Allow myself to save for… myself

I’ve been reading a lot of PF blogs this past month in order to get some tips/advice on ways to be frugal, get out of debt, stick to a budget, and how to save and invest.  The basics, I suppose.  The PF community is vast (and incredibly nice), but the ones I gravitate towards tend to be or have been in my current situation – trying to get out of debt or are out of debt, and/or figuring out ways for a more fiscally sound future.  Since money seems to still feel taboo when discussing with friends, at least with mine, it’s comforting to know there are others out there in the same situation who are improving themselves (and discussing it).

One of the blogs I encountered, Frugal Portland, takes a kind approach to her situation and others, in that, sure, maybe past mistakes were made, but there’s no sense in beating yourself up over this.  That’s life, and all one can really do is learn from your mistakes and improve upon it.  Here and there, she writes to be kind to your future self, and to “pay your future self, don’t borrow from her.”  I thought these words were really profound, and is the philosophical approach I’m going with in taking rein of my personal finance.

One thing I foolishly prided myself in was that as soon as I turned 18, I made sure to pay my own way through college and in my 20’s so my mom wouldn’t have to work multiple jobs anymore.  It’s obviously a false sense of pride, though, considering while I wasn’t borrowing from her, I lacked the common sense to also not borrow from my future self.  I’ve always been employed, but I was living way above my means and partying it up, shopping for nice clothes, and splurging on nice trips.  I suppose in your 20’s (heck even in your 30’s and 40’s), that’s what happens to some people – you think and live for the day, and worry about the boring, serious stuff later when you’re actually “a grown up.”  For some people, they learn a lot quicker in figuring out that, oh hi, you have to pay for the past stuff back.  For me, I’ve always been a late bloomer of sorts, and controlling my finances was no exception as this struck me recently (coinciding when I also started dating a very frugal person, which I’m thankful for).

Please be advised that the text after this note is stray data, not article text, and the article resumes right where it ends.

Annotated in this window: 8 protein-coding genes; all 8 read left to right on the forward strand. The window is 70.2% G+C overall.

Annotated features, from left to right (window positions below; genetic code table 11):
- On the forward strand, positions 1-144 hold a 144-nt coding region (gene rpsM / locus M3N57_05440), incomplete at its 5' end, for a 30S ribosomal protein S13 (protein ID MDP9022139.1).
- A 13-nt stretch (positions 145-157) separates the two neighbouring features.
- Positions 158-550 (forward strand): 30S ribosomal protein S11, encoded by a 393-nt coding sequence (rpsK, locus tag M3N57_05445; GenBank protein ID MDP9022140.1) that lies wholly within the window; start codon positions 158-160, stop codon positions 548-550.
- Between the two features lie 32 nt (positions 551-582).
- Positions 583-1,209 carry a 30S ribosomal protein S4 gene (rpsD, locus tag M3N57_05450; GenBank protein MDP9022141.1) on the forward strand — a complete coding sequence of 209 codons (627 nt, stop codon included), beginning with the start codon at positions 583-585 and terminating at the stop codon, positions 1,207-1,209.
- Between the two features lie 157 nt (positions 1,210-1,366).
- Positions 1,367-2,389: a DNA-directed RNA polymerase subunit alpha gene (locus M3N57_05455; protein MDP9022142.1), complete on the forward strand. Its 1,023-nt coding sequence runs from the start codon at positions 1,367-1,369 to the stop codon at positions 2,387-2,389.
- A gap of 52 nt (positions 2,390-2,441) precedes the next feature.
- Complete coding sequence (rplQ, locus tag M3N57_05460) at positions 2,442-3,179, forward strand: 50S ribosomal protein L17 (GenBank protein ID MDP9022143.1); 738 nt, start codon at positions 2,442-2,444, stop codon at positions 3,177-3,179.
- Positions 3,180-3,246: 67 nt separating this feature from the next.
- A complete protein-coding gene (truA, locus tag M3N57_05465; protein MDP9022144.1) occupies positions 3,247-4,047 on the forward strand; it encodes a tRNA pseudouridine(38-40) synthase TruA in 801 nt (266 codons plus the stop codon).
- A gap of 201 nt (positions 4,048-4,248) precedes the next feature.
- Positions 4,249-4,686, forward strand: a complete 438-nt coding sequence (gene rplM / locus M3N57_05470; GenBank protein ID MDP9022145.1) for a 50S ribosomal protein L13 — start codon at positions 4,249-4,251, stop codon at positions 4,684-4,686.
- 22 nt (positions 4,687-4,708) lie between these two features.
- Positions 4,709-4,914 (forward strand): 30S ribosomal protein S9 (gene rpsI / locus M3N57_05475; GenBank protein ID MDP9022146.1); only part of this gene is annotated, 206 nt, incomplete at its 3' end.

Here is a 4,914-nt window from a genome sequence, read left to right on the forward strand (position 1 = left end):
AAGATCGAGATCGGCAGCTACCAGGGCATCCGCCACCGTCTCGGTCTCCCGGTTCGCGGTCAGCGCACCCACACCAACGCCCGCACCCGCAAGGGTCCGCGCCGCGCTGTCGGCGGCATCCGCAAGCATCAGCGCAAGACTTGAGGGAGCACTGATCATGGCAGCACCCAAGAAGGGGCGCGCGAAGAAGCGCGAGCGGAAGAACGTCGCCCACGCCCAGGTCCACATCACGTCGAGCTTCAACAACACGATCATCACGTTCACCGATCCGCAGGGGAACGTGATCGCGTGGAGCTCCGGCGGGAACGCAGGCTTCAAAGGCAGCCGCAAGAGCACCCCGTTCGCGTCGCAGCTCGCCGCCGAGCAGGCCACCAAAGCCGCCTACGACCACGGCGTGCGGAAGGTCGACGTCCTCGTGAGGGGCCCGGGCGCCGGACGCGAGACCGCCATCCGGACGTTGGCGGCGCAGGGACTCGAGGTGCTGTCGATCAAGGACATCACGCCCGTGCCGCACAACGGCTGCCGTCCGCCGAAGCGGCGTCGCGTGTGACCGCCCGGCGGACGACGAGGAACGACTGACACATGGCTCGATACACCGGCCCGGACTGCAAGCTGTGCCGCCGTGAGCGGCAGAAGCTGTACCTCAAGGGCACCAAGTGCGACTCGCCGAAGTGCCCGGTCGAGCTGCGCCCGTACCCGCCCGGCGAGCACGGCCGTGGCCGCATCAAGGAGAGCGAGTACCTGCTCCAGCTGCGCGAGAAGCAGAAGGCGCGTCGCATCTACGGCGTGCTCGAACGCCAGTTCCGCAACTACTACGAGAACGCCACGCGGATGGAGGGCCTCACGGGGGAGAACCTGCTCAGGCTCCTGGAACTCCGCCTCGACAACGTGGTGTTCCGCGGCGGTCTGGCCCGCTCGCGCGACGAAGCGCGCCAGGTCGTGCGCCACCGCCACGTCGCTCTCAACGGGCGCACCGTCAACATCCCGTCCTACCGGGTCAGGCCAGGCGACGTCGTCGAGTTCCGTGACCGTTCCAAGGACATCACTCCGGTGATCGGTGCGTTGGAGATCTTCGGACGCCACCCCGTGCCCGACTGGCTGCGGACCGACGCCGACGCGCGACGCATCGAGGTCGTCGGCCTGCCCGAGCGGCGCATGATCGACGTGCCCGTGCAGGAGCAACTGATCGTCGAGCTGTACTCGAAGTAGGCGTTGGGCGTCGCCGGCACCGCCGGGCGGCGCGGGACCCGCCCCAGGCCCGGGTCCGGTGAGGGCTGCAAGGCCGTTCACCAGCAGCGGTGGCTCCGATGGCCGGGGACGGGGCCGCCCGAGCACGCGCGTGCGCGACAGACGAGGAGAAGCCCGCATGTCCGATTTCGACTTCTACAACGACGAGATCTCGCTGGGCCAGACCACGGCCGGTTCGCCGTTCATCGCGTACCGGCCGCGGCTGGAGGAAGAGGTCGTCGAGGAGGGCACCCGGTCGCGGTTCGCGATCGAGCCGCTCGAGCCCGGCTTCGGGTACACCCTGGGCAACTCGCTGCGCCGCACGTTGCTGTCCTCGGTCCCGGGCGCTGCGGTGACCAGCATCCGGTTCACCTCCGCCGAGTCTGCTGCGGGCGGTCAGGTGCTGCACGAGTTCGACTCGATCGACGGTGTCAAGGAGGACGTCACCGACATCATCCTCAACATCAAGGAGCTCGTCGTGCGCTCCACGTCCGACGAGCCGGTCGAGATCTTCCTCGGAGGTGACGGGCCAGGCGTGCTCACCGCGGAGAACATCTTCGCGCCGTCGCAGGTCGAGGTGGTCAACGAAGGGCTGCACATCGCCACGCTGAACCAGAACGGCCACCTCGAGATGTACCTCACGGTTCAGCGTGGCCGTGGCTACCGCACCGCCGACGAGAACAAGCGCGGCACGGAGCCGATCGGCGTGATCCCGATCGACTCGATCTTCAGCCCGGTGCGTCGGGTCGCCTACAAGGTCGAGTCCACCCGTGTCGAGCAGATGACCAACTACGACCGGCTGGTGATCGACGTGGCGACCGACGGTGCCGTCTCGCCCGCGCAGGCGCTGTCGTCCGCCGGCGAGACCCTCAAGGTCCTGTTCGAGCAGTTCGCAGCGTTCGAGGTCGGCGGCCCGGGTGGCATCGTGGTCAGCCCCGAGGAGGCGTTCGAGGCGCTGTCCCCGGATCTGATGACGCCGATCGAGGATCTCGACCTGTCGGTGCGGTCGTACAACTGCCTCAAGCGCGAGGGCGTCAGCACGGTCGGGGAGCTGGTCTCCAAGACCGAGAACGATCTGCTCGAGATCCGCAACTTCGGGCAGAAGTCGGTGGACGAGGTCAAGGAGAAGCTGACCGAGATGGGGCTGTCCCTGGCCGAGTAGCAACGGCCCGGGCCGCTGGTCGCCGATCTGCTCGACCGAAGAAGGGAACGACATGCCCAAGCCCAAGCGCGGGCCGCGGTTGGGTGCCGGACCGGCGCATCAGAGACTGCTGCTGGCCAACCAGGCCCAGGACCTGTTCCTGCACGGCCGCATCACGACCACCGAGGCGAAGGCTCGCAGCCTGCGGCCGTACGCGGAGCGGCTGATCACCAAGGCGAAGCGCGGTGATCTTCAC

I think my real wake-up call wasn’t when most of my friends were getting married, owning a house, and having babies, but more when the babies started crawling.  Then walking.  Then talking.  And using “nocturnal” in a sentence.  Then owning tablets and asking me what the wireless password was.  Holy crap, life happens quickly!

Though friends who have followed the “life timeline” around the same time seem to received the memo a few years ago, I’m getting to at an age now where I’m starting to realize that life is finite, and shorter than I think since days and months seem to pass by so quickly.  So while I have these years when my body is able and my mind is on point (most times), I need to get my act together to not only get out of this debt mess, but to pay for things up front and, more importantly, to save so that my future self isn’t in the same predicament as I am now.  Because sooner than later my 40’s will creep up, then my 50’s and 60’s, and I’d like to know that my 60-70 year old self has enough in her savings to enjoy the next third of her life without having to work, rather than paying for the mistakes of her past self.

(And, if jet packs for the common person will be available at that time, then I’d really love for my 65-year old self to be able to pay upfront and cruise around in that with my “move over, sonny” attitude!)

So, I’m sticking with this philosophy when it comes to personal finance because it’s sensible and motivating.  Save and pay my future self, don’t borrow from her…. including next year’s self once I finish this year’s elimination project.

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